We had the pleasure of speaking with Nori’s founder and CEO, Paul Gambill. Paul’s a wealth of knowledge, and it’s a really interesting chat. Have a listen.
As Paul discusses, to actually solve climate change, we’ll need to remove an astonishing 1.5 trillion tons of CO2 from the atmosphere. It’s going to require a lot more than farming. Yet regenerative farming is the most affordable and scalable method of removing carbon today.
More on this in an upcoming issue.
In the meantime, here are some interesting companies in the carbon credits ecosystem:
- TerraPass helps consumers and businesses offset their carbon footprints by investing in renewable energy projects like solar farms. They also provide the funding for these projects to get up and running.
- Green Mountain Energy sells carbon offsets, and renewable energy to customers in 8 US states.
- Bioassets invests in carbon and biodiversity assets
- Carbon Credit Capital links domestic and international partners to high-quality carbon emission reduction projects
- Aera Group is the largest originator and trader of African carbon credits
- South Pole Group is a climate consultancy that develops and finances carbon offset projects
- Biofílica is a Brazilian company generating credits through afforestation & reforestation
- Carbon-Ion Equity. Carbon-Ion is an EV charging company designed to allow cells to be charged up to 50x faster
- GreenTrees is a global leader in reforestation
- 3Degrees helps organizations achieve renewable energy and decarbonization goals
- Schneider specializes in energy management for homes, buildings, data centers, infrastructure and industry
- Forest Carbon restores degraded wetland forests
You can also invest in carbon credits through carbon credit tokenization.
One example of this is the Climate Coin Initiative. This token is backed by carbon credits from projects in negative-emissions territory. Each Climate Coin represents 1 metric ton of quality carbon offset credits.
The token can be used as collateral on exchanges and popular decentralized finance platforms.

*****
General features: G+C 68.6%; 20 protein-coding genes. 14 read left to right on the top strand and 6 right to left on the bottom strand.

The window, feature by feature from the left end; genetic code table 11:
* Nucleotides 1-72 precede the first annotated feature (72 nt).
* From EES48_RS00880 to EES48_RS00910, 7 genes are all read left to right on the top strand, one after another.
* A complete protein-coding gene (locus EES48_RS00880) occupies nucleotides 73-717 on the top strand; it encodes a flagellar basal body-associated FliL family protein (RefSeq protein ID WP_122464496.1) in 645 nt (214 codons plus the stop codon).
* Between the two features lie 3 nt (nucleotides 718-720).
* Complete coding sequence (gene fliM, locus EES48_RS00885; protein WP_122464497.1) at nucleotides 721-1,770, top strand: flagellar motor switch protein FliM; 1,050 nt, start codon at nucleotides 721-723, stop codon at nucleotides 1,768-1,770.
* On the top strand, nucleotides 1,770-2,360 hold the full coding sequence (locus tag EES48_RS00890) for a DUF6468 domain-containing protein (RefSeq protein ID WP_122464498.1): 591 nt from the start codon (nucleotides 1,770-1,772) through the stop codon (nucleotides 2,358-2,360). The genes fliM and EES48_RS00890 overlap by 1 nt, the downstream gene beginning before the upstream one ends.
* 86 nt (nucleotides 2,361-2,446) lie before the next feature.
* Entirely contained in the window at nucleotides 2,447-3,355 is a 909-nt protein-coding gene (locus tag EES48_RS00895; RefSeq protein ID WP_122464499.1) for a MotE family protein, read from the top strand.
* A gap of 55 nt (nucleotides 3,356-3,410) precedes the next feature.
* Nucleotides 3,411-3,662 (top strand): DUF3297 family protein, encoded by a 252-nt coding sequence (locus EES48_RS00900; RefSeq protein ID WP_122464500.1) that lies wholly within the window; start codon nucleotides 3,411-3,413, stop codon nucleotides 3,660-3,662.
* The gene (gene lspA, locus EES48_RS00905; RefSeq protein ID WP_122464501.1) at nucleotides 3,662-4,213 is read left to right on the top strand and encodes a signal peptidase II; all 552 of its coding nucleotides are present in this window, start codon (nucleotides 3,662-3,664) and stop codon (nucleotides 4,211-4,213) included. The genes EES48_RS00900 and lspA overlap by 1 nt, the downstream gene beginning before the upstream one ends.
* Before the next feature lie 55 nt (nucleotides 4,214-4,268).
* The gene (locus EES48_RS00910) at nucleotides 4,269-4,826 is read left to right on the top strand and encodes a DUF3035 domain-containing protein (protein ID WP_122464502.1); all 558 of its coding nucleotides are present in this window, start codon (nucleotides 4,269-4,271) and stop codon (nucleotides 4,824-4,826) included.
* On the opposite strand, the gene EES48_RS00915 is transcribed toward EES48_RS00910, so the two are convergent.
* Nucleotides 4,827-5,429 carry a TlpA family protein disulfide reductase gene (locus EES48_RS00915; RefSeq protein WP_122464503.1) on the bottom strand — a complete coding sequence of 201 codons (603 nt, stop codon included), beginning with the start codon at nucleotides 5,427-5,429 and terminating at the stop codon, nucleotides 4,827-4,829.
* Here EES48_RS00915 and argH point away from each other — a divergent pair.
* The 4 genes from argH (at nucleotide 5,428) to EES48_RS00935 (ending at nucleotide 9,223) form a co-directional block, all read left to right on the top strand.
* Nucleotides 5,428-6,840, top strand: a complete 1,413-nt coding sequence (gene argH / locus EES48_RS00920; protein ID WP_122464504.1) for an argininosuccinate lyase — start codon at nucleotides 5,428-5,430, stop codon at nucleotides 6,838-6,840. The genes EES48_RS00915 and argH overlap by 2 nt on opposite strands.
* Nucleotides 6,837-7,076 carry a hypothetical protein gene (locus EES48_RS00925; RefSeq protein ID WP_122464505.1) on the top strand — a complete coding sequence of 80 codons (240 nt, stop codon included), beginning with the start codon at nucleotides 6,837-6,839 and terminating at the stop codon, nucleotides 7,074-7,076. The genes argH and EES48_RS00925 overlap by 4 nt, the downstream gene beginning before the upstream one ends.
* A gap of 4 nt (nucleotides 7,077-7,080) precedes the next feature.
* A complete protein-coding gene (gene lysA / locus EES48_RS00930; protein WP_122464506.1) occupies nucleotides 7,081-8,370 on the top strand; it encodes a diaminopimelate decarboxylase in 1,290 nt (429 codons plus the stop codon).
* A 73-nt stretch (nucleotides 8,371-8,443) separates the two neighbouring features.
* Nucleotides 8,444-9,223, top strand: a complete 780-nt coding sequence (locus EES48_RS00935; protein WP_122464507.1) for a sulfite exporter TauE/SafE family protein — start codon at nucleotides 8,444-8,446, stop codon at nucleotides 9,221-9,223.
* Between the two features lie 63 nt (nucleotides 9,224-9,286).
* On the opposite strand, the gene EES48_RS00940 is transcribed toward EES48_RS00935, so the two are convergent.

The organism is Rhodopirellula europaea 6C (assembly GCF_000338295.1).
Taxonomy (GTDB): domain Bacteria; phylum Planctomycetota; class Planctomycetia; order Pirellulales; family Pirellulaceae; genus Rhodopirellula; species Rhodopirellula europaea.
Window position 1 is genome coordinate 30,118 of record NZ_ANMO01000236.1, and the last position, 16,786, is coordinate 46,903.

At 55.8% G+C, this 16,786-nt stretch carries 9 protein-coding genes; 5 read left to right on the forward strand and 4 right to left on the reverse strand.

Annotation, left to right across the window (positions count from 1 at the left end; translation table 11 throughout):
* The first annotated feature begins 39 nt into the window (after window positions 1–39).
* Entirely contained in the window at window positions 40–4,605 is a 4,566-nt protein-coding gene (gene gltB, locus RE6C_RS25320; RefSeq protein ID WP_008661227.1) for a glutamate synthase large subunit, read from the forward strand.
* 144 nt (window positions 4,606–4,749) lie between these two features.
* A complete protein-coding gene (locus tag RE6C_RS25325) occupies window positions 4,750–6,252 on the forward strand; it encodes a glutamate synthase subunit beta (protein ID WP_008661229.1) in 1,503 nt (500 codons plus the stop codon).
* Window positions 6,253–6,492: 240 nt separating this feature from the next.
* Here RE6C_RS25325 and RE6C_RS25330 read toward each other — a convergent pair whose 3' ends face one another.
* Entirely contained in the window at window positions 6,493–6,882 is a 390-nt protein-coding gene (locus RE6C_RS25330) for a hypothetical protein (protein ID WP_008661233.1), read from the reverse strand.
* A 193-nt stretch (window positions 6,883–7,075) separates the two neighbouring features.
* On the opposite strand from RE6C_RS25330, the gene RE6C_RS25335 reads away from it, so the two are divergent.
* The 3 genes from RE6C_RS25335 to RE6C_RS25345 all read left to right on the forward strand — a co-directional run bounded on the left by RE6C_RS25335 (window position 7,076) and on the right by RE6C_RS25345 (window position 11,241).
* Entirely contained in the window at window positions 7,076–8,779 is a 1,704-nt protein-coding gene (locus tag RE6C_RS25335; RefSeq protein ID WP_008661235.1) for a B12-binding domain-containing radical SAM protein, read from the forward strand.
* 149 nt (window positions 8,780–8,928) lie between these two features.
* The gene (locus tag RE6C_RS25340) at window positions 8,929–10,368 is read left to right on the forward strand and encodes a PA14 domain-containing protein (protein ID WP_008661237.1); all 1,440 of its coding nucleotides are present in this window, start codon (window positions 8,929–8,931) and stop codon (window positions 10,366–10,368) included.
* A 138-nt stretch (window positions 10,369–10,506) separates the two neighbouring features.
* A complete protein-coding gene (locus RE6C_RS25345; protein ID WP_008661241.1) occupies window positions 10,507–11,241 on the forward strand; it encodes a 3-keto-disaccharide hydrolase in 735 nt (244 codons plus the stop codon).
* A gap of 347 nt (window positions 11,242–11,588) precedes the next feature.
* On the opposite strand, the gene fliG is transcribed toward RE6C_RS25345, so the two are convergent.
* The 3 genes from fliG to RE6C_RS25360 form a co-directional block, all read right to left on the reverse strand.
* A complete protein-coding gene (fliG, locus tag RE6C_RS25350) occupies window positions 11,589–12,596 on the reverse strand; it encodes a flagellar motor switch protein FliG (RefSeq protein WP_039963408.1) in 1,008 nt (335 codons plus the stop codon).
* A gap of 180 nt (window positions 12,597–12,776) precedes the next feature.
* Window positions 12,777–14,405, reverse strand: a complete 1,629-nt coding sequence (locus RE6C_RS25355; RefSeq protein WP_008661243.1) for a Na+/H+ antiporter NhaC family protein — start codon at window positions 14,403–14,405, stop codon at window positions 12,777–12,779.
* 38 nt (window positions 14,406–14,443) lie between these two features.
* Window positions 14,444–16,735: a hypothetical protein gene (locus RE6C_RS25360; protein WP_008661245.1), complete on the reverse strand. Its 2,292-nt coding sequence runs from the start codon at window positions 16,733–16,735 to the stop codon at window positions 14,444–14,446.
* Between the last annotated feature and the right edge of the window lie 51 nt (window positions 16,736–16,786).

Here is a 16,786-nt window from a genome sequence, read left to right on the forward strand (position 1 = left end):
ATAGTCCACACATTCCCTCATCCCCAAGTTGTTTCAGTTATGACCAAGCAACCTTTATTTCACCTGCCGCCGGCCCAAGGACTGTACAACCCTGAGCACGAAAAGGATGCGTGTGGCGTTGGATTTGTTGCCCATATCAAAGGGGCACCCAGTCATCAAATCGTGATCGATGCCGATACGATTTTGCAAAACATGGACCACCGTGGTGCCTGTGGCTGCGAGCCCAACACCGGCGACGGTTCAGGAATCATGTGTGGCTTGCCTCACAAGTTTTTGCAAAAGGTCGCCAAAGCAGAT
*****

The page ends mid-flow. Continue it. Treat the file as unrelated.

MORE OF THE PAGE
Climate Coin provides borrowers with a guarantee on the underlying assets, which is collateralized by Climate Coin tokens representing the underlying assets.
And lastly, Carbon Streaming Corp is a publicly-traded company that invests in international developers generating voluntary carbon offsets.
Their portfolio includes projects like the Bonobo Peace Forest conservation, which protects endangered bonobos and their habitat.
The largest carbon ETF in the world is KraneShares Global Carbon Strategy (KRBN), which is traded on the NYSE.
The fund tracks the Bloomberg International Carbon Futures Excess Return Index, which measures the performance of global carbon futures, with a particular focus on major markets, including:
- The California Carbon Allowance auctions in the US
- The European Union Allowance Auctions in the EU
- The Regulatory Instrument for Market-Based Measures scheme in Australia
- The New Zealand Unit Auction in New Zealand
The future of carbon credits
To get to net zero, our carbon footprint is going to need to shrink.
The more we can do to offset our carbon emissions today, the easier it’ll be to reduce that footprint in the future. So far, carbon credits are a policy-proven way to do exactly this.
The amount of carbon that’s allowed for use globally is dwindling. And any investible market with a finite, dwindling supply is worth considering.
Some say carbon credits are a band-aid solution; that we should focus on cooling the climate directly. (Who knows, someday our problem might be that we even cool the atmosphere too much.)
How successful carbon credits will be in getting humanity to net zero by 2050 remains to be seen. We’re still a few years away from truly measuring the impact on a broad scale. But all signs point to carbon credits staying around for a very long time.
As I said at the beginning, there is reason for positivity and hope. The voluntary market is growing, and I think there will be a lot more money flowing into voluntary carbon financial markets over the next few years.
I’d like to highlight one particular project which has demonstrated a fantastic use case for carbon credits, and deserves a big mention.
On the west coast of Africa lies a country with some of the world’s densest and richest rainforests – Gabon.
An astonishing 88% of Gabon is covered in rainforests, and its trees absorb 125 million tons of CO2 every year.
Due to the government’s conservation efforts, Gabon’s elephant population has actually increased by 35,000 since 1999.
With the help of the United Nations’ REDD+ infrastructure, Gabon plans to sell the carbon offsets generated by the nation’s rainforests. The 1 billion tons of CO2 absorbed from 2010-18 is equivalent to 90 million carbon credits.
The credits are going to hit the market in November. Gabon’s environment minister, Lee White, believes the country can sell these credits at $25 – $35 a pop, which would generate $2.25 billion for the developing nation.
Instead of giving in to pressure from big oil and mining companies to cut down their magnificent forests, Gabon can thrive on income generated from one of the world’s most beautiful habitats.
Ultimately, the project will both mitigate climate change, monetize conservation, and protect some of the world’s natural beauty.
If Gabon’s plan is successful, this may finally be the clear and profitable path to long-term stability that developing countries are looking for. 🍃